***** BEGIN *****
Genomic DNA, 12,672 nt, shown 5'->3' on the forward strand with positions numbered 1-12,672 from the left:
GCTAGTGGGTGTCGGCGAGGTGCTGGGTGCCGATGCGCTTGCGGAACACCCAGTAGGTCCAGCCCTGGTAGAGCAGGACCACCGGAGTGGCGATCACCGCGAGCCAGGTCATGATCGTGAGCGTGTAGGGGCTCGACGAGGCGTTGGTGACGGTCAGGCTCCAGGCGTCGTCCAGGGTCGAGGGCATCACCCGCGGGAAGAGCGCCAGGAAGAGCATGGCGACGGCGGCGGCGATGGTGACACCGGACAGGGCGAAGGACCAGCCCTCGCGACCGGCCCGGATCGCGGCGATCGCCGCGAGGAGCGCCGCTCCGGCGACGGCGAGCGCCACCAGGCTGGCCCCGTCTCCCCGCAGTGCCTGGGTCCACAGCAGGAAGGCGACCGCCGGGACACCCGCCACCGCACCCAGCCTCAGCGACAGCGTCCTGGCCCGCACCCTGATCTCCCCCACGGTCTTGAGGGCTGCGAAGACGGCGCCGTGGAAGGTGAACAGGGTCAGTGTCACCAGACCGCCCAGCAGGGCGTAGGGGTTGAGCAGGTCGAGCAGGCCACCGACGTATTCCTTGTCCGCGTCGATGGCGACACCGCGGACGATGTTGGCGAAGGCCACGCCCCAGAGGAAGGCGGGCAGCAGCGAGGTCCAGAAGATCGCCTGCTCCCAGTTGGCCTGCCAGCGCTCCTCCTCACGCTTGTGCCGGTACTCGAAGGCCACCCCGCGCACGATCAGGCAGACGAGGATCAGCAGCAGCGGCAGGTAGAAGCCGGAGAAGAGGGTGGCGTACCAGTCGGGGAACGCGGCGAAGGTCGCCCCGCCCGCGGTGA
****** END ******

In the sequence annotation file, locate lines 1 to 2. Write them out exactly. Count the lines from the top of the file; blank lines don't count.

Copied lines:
Genomic DNA, 12,672 nt, shown 5'->3' on the forward strand with positions numbered 1-12,672 from the left:
GCTAGTGGGTGTCGGCGAGGTGCTGGGTGCCGATGCGCTTGCGGAACACCCAGTAGGTCCAGCCCTGGTAGAGCAGGACCACCGGAGTGGCGATCACCGCGAGCCAGGTCATGATCGTGAGCGTGTAGGGGCTCGACGAGGCGTTGGTGACGGTCAGGCTCCAGGCGTCGTCCAGGGTCGAGGGCATCACCCGCGGGAAGAGCGCCAGGAAGAGCATGGCGACGGCGGCGGCGATGGTGACACCGGACAGGGCGAAGGACCAGCCCTCGCGACCGGCCCGGATCGCGGCGATCGCCGCGAGGAGCGCCGCTCCGGCGACGGCGAGCGCCACCAGGCTGGCCCCGTCTCCCCGCAGTGCCTGGGTCCACAGCAGGAAGGCGACCGCCGGGACACCCGCCACCGCACCCAGCCTCAGCGACAGCGTCCTGGCCCGCACCCTGATCTCCCCCACGGTCTTGAGGGCTGCGAAGACGGCGCCGTGGAAGGTGAACAGGGTCAGTGTCACCAGACCGCCCAGCAGGGCGTAGGGGTTGAGCAGGTCGAGCAGGCCACCGACGTATTCCTTGTCCGCGTCGATGGCGACACCGCGGACGATGTTGGCGAAGGCCACGCCCCAGAGGAAGGCGGGCAGCAGCGAGGTCCAGAAGATCGCCTGCTCCCAGTTGGCCTGCCAGCGCTCCTCCTCACGCTTGTGCCGGTACTCGAAGGCCACCCCGCGCACGATCAGGCAGACGAGGATCAGCAGCAGCGGCAGGTAGAAGCCGGAGAAGAGGGTGGCGTACCAGTCGGGGAACGCGGCGAAGGTCGCCCCGCCCGCGGTGA